3 Ways to Improve Your Billing Process and Avoid Recovery Audits

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Most people think of nursing homes as providing long-term, end-of-life care, but many nursing facilities also provide short-term care, such as rehabilitative and therapy services, which is then reimbursed by the Centers for Medicare & Medicaid Services (CMS) under Medicare Part A. But CMS does not necessarily make Medicare reimbursements without any questions. In fact, the government will audit nursing facilities to make sure reimbursements are properly aligned with services rendered. And when the paperwork doesn’t exactly correspond with the payment, the government will seek to recover what it views as improper reimbursements.

Recovery auditors typically look for discrepancies in the nursing facility’s reimbursement requests. And while recovery audit decisions are generally appealable, it’s better to avoid an audit rather than necessitate an appeal. Fortunately, there are a few proactive steps to take prior to finalizing billing that may help avoid audits—or allow a facility to successfully weather closer scrutiny.

  1. Compare MDS with therapy documentation. Generating billing information is a highly-involved process that includes not just a company’s billing department, but also its medical coders, MDS coordinators, therapy managers, and the nurses who complete the Minimum Data Sets (MDS). MDSs are used for nursing home resident assessment and care tracking, including documenting all types of therapy, such as speech, occupational, and physical therapies. To prevent an audit, it’s crucial to ensure all therapy units documented and logged match what is on the UB-04. This may sound simple in theory, but it’s a very complex process. For example, the MDS coordinator might have rushed through a data set without performing an internal check for discrepancies, such as a nurse who may have checked the wrong box. Alternately, there may have been a lack of communication among all the parties involved, or poor documentation prior to medical coders getting the information. It’s important to make sure care is documented on time and correctly, and that coding is correct, before finalizing and submitting a bill.
  2. Verify RUG scores [AG1] and document services to withstand increased scrutiny. The general rule is that the higher the RUG score, the higher the reimbursement for the nursing facility. Due to the fact that higher reimbursements translate to more expenditures for the government, these types of reimbursement requests are generally scrutinized more closely. During the billing process for a patient with a high RUG score, it’s important to make sure the record addresses the issues that may impact the patient’s RUG level. When reviewing the record for such a patient, the reviewer should anticipate significant therapy for the patient, and perhaps additional entries for social services or other items deemed necessary for treatment. In other words, for high-level RUGs, the record should reflect a higher level of care. Documentation is the way to establish that the patient did, indeed, receive a greater number of care services.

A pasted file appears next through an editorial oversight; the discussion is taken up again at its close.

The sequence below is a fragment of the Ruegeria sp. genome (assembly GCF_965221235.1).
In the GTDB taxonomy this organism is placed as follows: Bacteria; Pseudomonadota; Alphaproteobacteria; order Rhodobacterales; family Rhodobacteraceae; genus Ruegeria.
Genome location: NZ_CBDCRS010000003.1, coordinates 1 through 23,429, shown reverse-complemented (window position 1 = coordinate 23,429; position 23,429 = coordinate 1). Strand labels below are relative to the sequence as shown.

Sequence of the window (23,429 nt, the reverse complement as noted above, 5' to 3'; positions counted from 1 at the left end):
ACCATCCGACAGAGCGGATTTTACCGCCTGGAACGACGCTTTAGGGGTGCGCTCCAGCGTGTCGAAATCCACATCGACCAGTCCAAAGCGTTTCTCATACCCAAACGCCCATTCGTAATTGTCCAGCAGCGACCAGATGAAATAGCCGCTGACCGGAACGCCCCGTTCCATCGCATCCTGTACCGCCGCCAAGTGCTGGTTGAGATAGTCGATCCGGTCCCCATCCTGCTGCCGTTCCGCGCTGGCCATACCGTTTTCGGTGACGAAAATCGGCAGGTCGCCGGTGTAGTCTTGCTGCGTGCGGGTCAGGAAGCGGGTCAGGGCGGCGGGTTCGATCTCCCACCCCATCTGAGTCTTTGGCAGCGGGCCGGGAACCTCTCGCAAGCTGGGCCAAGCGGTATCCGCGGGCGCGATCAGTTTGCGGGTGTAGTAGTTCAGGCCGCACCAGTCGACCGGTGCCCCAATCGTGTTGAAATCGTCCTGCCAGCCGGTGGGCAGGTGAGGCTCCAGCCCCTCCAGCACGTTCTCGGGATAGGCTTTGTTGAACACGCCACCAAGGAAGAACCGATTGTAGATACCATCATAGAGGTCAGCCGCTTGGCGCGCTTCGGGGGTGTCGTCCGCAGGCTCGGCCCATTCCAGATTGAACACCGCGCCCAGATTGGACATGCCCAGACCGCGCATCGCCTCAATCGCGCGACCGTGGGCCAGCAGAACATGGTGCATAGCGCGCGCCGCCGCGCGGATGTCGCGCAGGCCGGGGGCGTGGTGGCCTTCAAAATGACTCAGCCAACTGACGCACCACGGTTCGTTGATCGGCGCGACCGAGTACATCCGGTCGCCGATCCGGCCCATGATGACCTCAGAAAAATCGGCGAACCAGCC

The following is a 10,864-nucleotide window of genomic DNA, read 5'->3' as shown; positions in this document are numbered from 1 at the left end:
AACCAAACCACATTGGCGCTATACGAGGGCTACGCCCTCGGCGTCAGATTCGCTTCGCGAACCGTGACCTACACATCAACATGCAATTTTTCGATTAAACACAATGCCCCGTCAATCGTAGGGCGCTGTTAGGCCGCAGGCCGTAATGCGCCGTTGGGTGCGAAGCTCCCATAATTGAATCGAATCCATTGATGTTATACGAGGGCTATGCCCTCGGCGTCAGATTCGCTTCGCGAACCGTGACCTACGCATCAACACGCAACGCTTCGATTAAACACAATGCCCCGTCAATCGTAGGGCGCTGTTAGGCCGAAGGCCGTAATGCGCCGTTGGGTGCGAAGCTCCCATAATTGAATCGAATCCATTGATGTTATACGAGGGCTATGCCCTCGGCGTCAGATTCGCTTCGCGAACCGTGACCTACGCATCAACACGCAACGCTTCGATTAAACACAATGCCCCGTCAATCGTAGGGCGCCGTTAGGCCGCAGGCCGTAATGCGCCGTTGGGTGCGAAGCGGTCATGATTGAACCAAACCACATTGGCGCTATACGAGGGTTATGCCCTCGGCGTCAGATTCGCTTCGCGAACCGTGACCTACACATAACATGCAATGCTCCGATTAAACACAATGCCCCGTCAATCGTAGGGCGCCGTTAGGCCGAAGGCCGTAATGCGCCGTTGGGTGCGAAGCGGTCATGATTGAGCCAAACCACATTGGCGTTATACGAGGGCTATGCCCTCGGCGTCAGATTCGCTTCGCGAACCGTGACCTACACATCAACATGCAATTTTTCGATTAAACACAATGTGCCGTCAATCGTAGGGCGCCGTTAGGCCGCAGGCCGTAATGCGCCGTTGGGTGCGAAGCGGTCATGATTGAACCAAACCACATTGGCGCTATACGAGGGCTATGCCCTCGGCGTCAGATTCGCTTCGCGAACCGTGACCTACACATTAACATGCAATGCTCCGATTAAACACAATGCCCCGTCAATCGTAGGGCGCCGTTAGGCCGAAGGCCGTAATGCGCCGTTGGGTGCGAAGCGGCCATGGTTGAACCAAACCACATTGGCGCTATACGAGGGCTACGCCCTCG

3. Make sure forms are completely filled out and signed. One discrepancy auditors generally look for is whether all documents requiring signatures have indeed been properly signed. This is especially true for therapy care plans. Therapy is usually done pursuant to a doctor’s certification or recertification, which specifies the number of sessions or amount of therapy that’s needed. Therapy certifications need to be signed prior to submission to CMS in order to qualify for Medicare Part A coverage. At times, however, doctors don’t fill out the therapy certification completely, or forget to sign it. This can result in CMS refusing to reimburse—or seeking to recover reimbursements—for any therapy sessions that took place prior to the date on which a doctor signed a certification or recertification.

Getting ready to submit documentation for billing and government reimbursements can be a painstaking process that requires a line-by-line review. It also requires knowing what types of potential issues or discrepancies an auditor might be looking for, including those listed above. Fortunately, there are services available that can triple-check billing records and make sure all documentation is in order. Click here for more information.

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